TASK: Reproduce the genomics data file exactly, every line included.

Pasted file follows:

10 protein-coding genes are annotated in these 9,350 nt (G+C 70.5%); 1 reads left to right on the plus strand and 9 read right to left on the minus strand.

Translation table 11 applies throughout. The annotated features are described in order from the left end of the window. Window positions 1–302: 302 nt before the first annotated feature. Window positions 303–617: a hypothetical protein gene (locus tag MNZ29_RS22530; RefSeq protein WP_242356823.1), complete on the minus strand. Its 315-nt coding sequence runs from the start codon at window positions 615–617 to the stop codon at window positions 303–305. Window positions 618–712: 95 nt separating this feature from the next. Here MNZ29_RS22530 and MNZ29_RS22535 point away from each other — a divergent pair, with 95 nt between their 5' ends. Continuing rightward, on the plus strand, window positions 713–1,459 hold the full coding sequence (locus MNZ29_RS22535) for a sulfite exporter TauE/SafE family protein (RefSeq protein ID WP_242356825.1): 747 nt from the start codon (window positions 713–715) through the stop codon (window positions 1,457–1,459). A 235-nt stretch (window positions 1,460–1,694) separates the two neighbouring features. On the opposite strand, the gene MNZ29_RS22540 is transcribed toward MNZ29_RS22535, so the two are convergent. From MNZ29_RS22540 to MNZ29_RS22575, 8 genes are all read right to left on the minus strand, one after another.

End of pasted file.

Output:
10 protein-coding genes are annotated in these 9,350 nt (G+C 70.5%); 1 reads left to right on the plus strand and 9 read right to left on the minus strand.

Translation table 11 applies throughout. The annotated features are described in order from the left end of the window. Window positions 1–302: 302 nt before the first annotated feature. Window positions 303–617: a hypothetical protein gene (locus tag MNZ29_RS22530; RefSeq protein WP_242356823.1), complete on the minus strand. Its 315-nt coding sequence runs from the start codon at window positions 615–617 to the stop codon at window positions 303–305. Window positions 618–712: 95 nt separating this feature from the next. Here MNZ29_RS22530 and MNZ29_RS22535 point away from each other — a divergent pair, with 95 nt between their 5' ends. Continuing rightward, on the plus strand, window positions 713–1,459 hold the full coding sequence (locus MNZ29_RS22535) for a sulfite exporter TauE/SafE family protein (RefSeq protein ID WP_242356825.1): 747 nt from the start codon (window positions 713–715) through the stop codon (window positions 1,457–1,459). A 235-nt stretch (window positions 1,460–1,694) separates the two neighbouring features. On the opposite strand, the gene MNZ29_RS22540 is transcribed toward MNZ29_RS22535, so the two are convergent. From MNZ29_RS22540 to MNZ29_RS22575, 8 genes are all read right to left on the minus strand, one after another.